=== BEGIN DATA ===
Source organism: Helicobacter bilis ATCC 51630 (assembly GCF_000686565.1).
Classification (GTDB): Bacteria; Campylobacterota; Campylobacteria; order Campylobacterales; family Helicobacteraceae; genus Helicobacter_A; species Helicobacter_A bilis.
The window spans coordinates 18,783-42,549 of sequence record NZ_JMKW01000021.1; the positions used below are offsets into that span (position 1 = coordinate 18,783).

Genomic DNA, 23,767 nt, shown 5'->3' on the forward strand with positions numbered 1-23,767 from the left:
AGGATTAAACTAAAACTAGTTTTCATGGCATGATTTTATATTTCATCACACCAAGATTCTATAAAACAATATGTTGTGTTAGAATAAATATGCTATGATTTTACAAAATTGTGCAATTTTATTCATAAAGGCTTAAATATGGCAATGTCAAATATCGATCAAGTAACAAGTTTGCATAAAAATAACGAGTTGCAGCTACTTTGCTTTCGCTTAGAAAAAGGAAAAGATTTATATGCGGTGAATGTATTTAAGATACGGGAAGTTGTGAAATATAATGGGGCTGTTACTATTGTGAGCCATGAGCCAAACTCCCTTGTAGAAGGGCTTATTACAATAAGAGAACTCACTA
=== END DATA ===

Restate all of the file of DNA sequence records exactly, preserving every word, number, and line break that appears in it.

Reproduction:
Source organism: Helicobacter bilis ATCC 51630 (assembly GCF_000686565.1).
Classification (GTDB): Bacteria; Campylobacterota; Campylobacteria; order Campylobacterales; family Helicobacteraceae; genus Helicobacter_A; species Helicobacter_A bilis.
The window spans coordinates 18,783-42,549 of sequence record NZ_JMKW01000021.1; the positions used below are offsets into that span (position 1 = coordinate 18,783).

Genomic DNA, 23,767 nt, shown 5'->3' on the forward strand with positions numbered 1-23,767 from the left:
AGGATTAAACTAAAACTAGTTTTCATGGCATGATTTTATATTTCATCACACCAAGATTCTATAAAACAATATGTTGTGTTAGAATAAATATGCTATGATTTTACAAAATTGTGCAATTTTATTCATAAAGGCTTAAATATGGCAATGTCAAATATCGATCAAGTAACAAGTTTGCATAAAAATAACGAGTTGCAGCTACTTTGCTTTCGCTTAGAAAAAGGAAAAGATTTATATGCGGTGAATGTATTTAAGATACGGGAAGTTGTGAAATATAATGGGGCTGTTACTATTGTGAGCCATGAGCCAAACTCCCTTGTAGAAGGGCTTATTACAATAAGAGAACTCACTA